Jimmy Mubenga deportation death: No charges brought

Jimmy Mubenga Mr Mubenga was being escorted by staff from the private security firm G4S

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There is not enough evidence to charge anyone over the death of an Angolan man who collapsed while being deported, the Crown Prosecution Service has said.

Jimmy Mubenga, 46, collapsed while being restrained on a British Airways flight preparing to leave Heathrow Airport for Angola on 12 October 2010.

The three guards who escorted him, employed by private security firm G4S, will face no action, the CPS said.

The deaths in custody charity Inquest described the ruling as "shameful".

Mr Mubenga, a father of five, was pronounced dead shortly after being taken to hospital.

He was found to have died from cardiorespiratory collapse.

Gaon Hart, Senior Crown Advocate, said: "After very careful consideration of all the evidence, and consultation with medical experts and experienced counsel, I have concluded that there is insufficient evidence to bring any charges for Mr Mubenga's death."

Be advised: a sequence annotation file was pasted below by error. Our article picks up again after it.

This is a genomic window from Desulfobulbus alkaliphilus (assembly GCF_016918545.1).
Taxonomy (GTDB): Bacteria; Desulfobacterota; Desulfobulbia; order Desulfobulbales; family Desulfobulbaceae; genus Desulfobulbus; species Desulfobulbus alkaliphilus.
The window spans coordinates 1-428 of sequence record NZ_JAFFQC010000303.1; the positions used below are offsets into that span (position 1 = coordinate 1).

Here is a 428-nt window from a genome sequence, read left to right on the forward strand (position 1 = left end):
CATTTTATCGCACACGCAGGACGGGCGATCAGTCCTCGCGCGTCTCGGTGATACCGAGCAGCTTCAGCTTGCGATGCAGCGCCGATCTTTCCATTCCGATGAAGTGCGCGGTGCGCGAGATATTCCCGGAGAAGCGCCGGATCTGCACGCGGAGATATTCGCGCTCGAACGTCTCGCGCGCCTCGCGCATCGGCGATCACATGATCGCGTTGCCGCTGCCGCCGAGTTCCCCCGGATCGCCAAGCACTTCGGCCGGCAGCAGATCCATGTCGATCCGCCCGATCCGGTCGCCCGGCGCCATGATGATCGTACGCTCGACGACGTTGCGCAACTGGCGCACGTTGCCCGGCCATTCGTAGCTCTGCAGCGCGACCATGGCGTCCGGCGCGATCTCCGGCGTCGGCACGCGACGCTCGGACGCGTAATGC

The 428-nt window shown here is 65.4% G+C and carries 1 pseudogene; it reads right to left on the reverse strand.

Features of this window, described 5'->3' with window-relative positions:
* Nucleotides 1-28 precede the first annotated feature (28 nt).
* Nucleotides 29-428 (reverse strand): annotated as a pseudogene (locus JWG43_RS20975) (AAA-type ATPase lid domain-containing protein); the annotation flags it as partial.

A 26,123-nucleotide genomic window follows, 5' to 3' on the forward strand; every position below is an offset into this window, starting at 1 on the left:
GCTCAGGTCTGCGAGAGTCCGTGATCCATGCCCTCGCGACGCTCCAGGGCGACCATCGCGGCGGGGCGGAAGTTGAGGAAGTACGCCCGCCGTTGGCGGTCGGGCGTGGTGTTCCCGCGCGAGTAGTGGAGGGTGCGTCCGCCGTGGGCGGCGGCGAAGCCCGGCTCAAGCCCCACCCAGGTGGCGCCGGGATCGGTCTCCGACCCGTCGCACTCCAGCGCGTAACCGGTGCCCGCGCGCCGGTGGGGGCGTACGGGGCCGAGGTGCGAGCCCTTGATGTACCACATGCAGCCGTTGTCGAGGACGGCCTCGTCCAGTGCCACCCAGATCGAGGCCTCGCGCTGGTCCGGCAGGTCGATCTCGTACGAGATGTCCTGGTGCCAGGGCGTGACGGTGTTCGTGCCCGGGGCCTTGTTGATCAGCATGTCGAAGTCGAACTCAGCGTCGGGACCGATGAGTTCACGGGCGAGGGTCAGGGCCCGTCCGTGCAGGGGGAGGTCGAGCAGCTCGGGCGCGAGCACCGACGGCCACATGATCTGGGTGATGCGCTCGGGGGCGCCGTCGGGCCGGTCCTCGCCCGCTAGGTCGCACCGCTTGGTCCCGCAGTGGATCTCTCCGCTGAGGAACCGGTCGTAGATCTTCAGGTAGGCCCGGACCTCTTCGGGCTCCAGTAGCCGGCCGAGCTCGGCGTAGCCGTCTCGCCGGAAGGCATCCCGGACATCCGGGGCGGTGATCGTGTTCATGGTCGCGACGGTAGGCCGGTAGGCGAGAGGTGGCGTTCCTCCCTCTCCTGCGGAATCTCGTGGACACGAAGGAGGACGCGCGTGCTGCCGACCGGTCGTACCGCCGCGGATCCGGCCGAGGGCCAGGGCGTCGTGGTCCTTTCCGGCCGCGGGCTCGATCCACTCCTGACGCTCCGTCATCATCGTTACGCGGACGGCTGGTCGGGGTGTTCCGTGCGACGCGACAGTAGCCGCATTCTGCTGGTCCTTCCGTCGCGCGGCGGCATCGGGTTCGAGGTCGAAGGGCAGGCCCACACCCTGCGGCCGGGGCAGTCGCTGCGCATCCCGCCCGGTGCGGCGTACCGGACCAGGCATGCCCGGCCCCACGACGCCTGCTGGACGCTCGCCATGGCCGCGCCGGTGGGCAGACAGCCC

The three security guards, Terence Hughes, Stuart Tribelnig and Colin Kaler, were arrested in October 2010 and released on police bail.

'No clear picture'

Mr Hart said a gross negligence manslaughter case could not be made against them because it needed to be "specifically proved that Mr Mubenga was held in a 'severely splinted position'... for a sufficient period of time to show that it was the actions of the security guards - and nothing else - which was the more than a minimal cause of Mr Mubenga's death".

He added: "No witness had an unrestricted or uninterrupted view of what happened, and there is no overall clear picture of what happened in that key window of time."

Mr Hart also said there were no grounds to prosecute G4S for corporate manslaughter, although experts had suggested there were shortcomings in the training given to staff about the causes of asphyxiation.

However he said the procedures used were those recommended by the UK Border Agency and National Offender Management Service.

'Legal limbo'

Alex Preston, solicitor for the three guards, said: "Mr Mubenga's death was a tragedy. My clients have always recognised how keenly that tragedy has been felt by his family, too."

Ms Preston added her clients had endured 21 months "in legal limbo" and were relieved the criminal investigation was "finally over".

Deborah Coles, from Inquest, said: "Yet again, there is a failure of the state to prosecute following the use of force.

"This is a shameful decision that flies in the face of the evidence about the dangerous use of force used against people being forcibly removed, and the knowledge base that existed within G4S and the Home Office about the dangers of restraint techniques."

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